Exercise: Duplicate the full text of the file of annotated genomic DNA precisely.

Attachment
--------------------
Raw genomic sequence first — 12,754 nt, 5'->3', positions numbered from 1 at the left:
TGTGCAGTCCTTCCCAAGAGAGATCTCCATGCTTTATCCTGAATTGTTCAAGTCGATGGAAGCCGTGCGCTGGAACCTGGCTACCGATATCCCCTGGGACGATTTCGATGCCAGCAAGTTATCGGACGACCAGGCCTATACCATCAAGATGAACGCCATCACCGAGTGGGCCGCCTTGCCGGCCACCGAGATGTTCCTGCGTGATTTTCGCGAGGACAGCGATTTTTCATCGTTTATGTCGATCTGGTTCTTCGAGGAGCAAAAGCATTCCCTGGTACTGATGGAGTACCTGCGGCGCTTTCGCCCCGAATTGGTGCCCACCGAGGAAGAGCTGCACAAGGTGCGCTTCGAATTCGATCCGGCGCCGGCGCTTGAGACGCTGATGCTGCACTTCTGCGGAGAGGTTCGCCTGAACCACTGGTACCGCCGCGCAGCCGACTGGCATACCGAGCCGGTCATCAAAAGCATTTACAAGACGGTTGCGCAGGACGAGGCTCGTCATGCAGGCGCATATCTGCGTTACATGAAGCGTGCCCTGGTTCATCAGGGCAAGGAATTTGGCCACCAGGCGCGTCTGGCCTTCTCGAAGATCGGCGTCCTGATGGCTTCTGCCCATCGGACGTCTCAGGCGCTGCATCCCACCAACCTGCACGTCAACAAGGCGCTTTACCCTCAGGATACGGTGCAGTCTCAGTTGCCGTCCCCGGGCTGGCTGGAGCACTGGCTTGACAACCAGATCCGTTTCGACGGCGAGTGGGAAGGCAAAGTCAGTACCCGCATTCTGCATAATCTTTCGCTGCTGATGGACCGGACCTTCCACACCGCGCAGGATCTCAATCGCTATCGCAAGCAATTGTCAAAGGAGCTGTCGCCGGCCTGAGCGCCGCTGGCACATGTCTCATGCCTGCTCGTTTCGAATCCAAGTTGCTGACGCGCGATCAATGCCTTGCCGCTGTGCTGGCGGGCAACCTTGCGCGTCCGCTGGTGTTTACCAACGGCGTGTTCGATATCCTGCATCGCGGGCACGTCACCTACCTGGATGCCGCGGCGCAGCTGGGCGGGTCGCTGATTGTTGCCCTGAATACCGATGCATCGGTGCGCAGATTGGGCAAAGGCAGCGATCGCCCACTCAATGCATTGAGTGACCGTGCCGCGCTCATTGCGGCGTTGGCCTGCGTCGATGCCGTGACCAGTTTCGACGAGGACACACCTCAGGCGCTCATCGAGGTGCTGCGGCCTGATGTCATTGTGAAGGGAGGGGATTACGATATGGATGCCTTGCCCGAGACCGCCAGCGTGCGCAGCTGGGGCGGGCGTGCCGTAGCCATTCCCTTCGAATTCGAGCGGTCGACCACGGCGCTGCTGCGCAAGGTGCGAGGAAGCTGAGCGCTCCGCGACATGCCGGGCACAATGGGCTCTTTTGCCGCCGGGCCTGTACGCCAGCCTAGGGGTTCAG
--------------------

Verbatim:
Raw genomic sequence first — 12,754 nt, 5'->3', positions numbered from 1 at the left:
TGTGCAGTCCTTCCCAAGAGAGATCTCCATGCTTTATCCTGAATTGTTCAAGTCGATGGAAGCCGTGCGCTGGAACCTGGCTACCGATATCCCCTGGGACGATTTCGATGCCAGCAAGTTATCGGACGACCAGGCCTATACCATCAAGATGAACGCCATCACCGAGTGGGCCGCCTTGCCGGCCACCGAGATGTTCCTGCGTGATTTTCGCGAGGACAGCGATTTTTCATCGTTTATGTCGATCTGGTTCTTCGAGGAGCAAAAGCATTCCCTGGTACTGATGGAGTACCTGCGGCGCTTTCGCCCCGAATTGGTGCCCACCGAGGAAGAGCTGCACAAGGTGCGCTTCGAATTCGATCCGGCGCCGGCGCTTGAGACGCTGATGCTGCACTTCTGCGGAGAGGTTCGCCTGAACCACTGGTACCGCCGCGCAGCCGACTGGCATACCGAGCCGGTCATCAAAAGCATTTACAAGACGGTTGCGCAGGACGAGGCTCGTCATGCAGGCGCATATCTGCGTTACATGAAGCGTGCCCTGGTTCATCAGGGCAAGGAATTTGGCCACCAGGCGCGTCTGGCCTTCTCGAAGATCGGCGTCCTGATGGCTTCTGCCCATCGGACGTCTCAGGCGCTGCATCCCACCAACCTGCACGTCAACAAGGCGCTTTACCCTCAGGATACGGTGCAGTCTCAGTTGCCGTCCCCGGGCTGGCTGGAGCACTGGCTTGACAACCAGATCCGTTTCGACGGCGAGTGGGAAGGCAAAGTCAGTACCCGCATTCTGCATAATCTTTCGCTGCTGATGGACCGGACCTTCCACACCGCGCAGGATCTCAATCGCTATCGCAAGCAATTGTCAAAGGAGCTGTCGCCGGCCTGAGCGCCGCTGGCACATGTCTCATGCCTGCTCGTTTCGAATCCAAGTTGCTGACGCGCGATCAATGCCTTGCCGCTGTGCTGGCGGGCAACCTTGCGCGTCCGCTGGTGTTTACCAACGGCGTGTTCGATATCCTGCATCGCGGGCACGTCACCTACCTGGATGCCGCGGCGCAGCTGGGCGGGTCGCTGATTGTTGCCCTGAATACCGATGCATCGGTGCGCAGATTGGGCAAAGGCAGCGATCGCCCACTCAATGCATTGAGTGACCGTGCCGCGCTCATTGCGGCGTTGGCCTGCGTCGATGCCGTGACCAGTTTCGACGAGGACACACCTCAGGCGCTCATCGAGGTGCTGCGGCCTGATGTCATTGTGAAGGGAGGGGATTACGATATGGATGCCTTGCCCGAGACCGCCAGCGTGCGCAGCTGGGGCGGGCGTGCCGTAGCCATTCCCTTCGAATTCGAGCGGTCGACCACGGCGCTGCTGCGCAAGGTGCGAGGAAGCTGAGCGCTCCGCGACATGCCGGGCACAATGGGCTCTTTTGCCGCCGGGCCTGTACGCCAGCCTAGGGGTTCAG